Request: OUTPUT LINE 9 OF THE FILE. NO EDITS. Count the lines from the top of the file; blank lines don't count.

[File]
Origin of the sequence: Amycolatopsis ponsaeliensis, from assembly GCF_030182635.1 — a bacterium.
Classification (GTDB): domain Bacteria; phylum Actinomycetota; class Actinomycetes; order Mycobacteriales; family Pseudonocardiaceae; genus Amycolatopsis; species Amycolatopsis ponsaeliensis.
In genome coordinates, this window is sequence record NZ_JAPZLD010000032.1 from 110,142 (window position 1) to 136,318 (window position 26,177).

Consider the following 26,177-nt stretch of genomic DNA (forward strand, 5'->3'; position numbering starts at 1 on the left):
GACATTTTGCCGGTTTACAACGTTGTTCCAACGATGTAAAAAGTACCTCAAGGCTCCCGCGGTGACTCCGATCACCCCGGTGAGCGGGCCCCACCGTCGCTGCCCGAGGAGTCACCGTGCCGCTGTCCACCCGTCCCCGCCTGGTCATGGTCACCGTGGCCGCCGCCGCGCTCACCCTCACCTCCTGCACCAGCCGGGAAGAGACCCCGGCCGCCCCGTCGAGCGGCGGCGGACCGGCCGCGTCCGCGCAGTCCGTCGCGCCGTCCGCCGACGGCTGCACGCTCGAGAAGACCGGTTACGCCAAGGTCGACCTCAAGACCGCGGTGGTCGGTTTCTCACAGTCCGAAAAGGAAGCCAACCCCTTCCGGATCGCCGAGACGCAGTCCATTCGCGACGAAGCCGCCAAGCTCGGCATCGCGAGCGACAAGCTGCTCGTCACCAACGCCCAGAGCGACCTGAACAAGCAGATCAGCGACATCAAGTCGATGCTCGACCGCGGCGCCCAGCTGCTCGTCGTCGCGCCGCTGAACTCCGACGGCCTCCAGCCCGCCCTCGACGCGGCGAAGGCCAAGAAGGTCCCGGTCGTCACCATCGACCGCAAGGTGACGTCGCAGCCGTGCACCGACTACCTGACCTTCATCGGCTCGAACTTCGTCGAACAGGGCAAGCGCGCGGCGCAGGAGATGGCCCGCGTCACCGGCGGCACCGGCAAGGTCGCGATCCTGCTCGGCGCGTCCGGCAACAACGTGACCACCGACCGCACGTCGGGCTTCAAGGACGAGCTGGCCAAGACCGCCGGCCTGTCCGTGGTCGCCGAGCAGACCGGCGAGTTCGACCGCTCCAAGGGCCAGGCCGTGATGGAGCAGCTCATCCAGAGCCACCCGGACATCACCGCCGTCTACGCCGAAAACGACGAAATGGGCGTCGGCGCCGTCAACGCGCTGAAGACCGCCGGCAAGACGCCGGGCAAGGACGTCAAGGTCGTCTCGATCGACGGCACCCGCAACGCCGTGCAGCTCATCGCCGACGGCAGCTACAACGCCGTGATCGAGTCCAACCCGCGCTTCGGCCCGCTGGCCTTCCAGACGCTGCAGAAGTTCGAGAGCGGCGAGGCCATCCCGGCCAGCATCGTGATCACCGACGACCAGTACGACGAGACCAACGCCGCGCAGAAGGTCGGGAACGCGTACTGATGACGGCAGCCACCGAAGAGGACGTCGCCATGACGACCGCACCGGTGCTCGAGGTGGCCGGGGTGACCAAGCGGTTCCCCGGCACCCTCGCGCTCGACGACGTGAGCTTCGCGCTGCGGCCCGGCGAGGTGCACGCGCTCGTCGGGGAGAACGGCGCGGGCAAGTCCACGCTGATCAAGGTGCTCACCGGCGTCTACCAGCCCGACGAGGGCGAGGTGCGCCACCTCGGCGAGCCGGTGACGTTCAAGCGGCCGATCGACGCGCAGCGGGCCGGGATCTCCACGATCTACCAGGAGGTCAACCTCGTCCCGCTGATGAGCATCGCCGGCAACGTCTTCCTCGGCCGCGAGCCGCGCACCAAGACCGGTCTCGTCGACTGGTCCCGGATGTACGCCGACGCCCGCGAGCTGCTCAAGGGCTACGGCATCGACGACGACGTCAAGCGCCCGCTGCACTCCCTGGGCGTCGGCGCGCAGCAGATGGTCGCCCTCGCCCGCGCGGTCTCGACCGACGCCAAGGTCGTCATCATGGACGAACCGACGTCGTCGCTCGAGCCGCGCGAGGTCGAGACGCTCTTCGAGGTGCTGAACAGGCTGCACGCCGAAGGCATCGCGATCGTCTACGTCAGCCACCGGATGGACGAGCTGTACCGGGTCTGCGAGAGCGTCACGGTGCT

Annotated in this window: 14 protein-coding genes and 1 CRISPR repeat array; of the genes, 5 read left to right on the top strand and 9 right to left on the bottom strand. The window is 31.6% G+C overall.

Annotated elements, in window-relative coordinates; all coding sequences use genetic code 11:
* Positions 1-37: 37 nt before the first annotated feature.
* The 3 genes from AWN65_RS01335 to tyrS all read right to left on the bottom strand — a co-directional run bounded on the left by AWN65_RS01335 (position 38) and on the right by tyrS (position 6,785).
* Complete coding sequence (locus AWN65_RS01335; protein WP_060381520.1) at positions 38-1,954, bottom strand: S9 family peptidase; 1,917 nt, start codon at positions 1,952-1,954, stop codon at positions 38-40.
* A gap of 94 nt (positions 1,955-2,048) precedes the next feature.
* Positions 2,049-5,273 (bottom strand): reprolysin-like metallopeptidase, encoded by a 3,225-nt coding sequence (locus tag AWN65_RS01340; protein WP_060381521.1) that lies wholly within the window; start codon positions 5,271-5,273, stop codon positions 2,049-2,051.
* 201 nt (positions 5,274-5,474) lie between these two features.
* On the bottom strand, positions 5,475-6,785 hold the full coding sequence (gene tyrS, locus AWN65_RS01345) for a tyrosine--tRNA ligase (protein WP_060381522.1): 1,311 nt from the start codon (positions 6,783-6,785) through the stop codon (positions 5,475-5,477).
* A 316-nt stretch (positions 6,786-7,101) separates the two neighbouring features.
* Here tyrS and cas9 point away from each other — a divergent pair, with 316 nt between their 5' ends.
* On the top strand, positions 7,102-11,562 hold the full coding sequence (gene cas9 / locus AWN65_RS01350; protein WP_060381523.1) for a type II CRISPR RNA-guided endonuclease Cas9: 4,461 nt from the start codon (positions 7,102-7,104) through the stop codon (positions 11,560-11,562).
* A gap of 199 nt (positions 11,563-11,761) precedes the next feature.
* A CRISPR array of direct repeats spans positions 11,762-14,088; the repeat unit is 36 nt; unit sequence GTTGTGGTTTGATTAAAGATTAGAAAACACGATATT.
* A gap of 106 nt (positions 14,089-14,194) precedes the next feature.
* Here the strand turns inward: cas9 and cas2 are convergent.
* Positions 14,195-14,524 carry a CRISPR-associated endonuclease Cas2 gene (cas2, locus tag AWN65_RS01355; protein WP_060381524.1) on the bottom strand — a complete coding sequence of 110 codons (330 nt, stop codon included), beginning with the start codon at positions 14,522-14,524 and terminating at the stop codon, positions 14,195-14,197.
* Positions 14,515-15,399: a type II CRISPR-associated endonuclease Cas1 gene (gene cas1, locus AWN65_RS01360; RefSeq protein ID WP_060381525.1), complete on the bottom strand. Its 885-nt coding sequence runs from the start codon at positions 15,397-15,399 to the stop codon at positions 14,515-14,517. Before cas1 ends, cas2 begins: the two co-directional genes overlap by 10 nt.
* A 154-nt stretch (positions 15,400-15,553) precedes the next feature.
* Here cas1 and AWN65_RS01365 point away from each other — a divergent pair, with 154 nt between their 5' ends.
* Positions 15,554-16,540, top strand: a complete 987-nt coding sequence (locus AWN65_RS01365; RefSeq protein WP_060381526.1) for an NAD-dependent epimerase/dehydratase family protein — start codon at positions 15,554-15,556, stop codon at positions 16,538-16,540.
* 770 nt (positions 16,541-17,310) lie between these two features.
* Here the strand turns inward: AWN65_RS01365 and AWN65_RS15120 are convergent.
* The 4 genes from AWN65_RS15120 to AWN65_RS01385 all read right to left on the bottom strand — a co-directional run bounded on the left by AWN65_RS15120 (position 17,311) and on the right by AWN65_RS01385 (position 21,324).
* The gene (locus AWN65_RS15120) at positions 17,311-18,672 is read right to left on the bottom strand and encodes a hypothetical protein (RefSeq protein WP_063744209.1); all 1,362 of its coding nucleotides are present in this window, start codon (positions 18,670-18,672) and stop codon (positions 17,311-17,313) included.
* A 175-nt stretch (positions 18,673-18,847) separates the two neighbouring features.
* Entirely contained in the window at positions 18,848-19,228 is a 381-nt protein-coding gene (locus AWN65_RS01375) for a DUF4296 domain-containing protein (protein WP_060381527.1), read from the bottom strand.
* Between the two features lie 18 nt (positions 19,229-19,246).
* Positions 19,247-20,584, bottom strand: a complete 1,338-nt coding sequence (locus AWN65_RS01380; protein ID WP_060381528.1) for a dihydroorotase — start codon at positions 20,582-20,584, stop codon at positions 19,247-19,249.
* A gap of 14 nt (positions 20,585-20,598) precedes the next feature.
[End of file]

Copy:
* The 3 genes from AWN65_RS01335 to tyrS all read right to left on the bottom strand — a co-directional run bounded on the left by AWN65_RS01335 (position 38) and on the right by tyrS (position 6,785).